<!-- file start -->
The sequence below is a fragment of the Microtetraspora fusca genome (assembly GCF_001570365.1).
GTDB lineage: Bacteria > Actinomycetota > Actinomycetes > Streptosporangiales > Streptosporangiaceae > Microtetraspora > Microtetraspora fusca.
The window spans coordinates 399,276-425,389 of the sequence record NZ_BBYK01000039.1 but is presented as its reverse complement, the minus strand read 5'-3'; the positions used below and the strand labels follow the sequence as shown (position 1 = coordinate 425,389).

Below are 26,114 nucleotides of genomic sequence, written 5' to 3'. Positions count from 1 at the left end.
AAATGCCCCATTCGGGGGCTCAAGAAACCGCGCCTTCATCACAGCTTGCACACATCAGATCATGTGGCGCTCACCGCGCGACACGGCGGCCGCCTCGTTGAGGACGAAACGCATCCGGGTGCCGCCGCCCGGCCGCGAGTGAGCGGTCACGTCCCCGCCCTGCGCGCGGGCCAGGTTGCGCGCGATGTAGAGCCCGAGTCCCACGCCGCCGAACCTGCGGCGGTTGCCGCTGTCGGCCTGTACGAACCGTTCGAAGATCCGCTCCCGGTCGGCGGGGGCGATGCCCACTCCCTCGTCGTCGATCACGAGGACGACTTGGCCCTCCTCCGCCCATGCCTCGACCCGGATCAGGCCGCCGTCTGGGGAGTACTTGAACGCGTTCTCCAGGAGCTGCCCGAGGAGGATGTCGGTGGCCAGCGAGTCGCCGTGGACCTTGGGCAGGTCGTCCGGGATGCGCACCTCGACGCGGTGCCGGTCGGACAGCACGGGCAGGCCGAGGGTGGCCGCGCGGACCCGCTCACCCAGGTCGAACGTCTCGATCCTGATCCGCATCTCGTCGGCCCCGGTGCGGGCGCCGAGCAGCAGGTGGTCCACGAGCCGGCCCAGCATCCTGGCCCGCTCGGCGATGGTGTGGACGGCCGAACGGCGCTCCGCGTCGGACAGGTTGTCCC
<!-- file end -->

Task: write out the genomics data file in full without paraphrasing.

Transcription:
The sequence below is a fragment of the Microtetraspora fusca genome (assembly GCF_001570365.1).
GTDB lineage: Bacteria > Actinomycetota > Actinomycetes > Streptosporangiales > Streptosporangiaceae > Microtetraspora > Microtetraspora fusca.
The window spans coordinates 399,276-425,389 of the sequence record NZ_BBYK01000039.1 but is presented as its reverse complement, the minus strand read 5'-3'; the positions used below and the strand labels follow the sequence as shown (position 1 = coordinate 425,389).

Below are 26,114 nucleotides of genomic sequence, written 5' to 3'. Positions count from 1 at the left end.
AAATGCCCCATTCGGGGGCTCAAGAAACCGCGCCTTCATCACAGCTTGCACACATCAGATCATGTGGCGCTCACCGCGCGACACGGCGGCCGCCTCGTTGAGGACGAAACGCATCCGGGTGCCGCCGCCCGGCCGCGAGTGAGCGGTCACGTCCCCGCCCTGCGCGCGGGCCAGGTTGCGCGCGATGTAGAGCCCGAGTCCCACGCCGCCGAACCTGCGGCGGTTGCCGCTGTCGGCCTGTACGAACCGTTCGAAGATCCGCTCCCGGTCGGCGGGGGCGATGCCCACTCCCTCGTCGTCGATCACGAGGACGACTTGGCCCTCCTCCGCCCATGCCTCGACCCGGATCAGGCCGCCGTCTGGGGAGTACTTGAACGCGTTCTCCAGGAGCTGCCCGAGGAGGATGTCGGTGGCCAGCGAGTCGCCGTGGACCTTGGGCAGGTCGTCCGGGATGCGCACCTCGACGCGGTGCCGGTCGGACAGCACGGGCAGGCCGAGGGTGGCCGCGCGGACCCGCTCACCCAGGTCGAACGTCTCGATCCTGATCCGCATCTCGTCGGCCCCGGTGCGGGCGCCGAGCAGCAGGTGGTCCACGAGCCGGCCCAGCATCCTGGCCCGCTCGGCGATGGTGTGGACGGCCGAACGGCGCTCCGCGTCGGACAGGTTGTCCC